You are going to have a very hard time reproducing this bug. In fact, I would go as far as saying you will never be able to reproduce it using the .NET Framework. The reason is because Microsoft's implementation uses a strong memory model for writes. That means writes are treated as if they were volatile. A volatile write has lock-release semantics which means that all prior writes must be committed before the current write.
However, the ECMA specification has a weaker memory model. So it is theoretically possible that Mono or even a future version of the .NET Framework might start exhibiting the buggy behavior.
So what I am saying is that it is very unlikely that removing barriers #1 and #2 will have any impact on the behavior of the program. That, of course, is not a guarantee, but an observation based on the current implementation of the CLR only.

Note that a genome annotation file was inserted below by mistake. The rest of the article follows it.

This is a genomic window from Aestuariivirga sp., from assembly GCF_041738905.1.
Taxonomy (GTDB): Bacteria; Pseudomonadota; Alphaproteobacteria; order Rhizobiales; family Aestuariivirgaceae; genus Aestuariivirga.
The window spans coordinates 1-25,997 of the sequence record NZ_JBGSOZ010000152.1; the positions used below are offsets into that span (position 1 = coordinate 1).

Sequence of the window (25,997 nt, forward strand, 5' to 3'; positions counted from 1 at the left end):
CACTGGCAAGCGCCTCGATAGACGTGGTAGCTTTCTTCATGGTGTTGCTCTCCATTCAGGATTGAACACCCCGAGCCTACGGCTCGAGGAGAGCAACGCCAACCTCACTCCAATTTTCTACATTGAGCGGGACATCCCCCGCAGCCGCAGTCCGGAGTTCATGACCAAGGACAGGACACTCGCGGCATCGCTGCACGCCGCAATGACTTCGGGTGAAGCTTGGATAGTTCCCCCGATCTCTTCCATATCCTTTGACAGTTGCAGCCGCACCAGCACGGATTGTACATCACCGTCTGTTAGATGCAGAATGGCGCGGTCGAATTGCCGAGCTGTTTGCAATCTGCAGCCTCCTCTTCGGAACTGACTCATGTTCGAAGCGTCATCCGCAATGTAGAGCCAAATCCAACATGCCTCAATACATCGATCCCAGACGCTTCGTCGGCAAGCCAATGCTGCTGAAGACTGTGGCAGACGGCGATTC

Removing barriers #3 and #4 will definitely have an impact. This is actually pretty easy to reproduce. Well, not this example per se, but the following code is one of the more well known demonstrations. It has to be compiled using the Release build and ran outside of the debugger. The bug is that the program does not end. You can fix the bug by placing a call to
Thread.MemoryBarrier inside the
while loop or by marking
static bool stop = false;
public static void Main(string args)
var t = new Thread(() =>
bool toggle = false;
toggle = !toggle;
stop = true;
Console.WriteLine("stop = true");
The reason why some threading bugs are hard to reproduce is because the same tactics you use to simulate thread interleaving can actually fix the bug.
Thread.Sleep is the most notable example because it generates memory barriers. You can verify that by placing a call inside the
while loop and observing that the bug goes away.
You can see my answer here for another analysis of the example from the book you cited.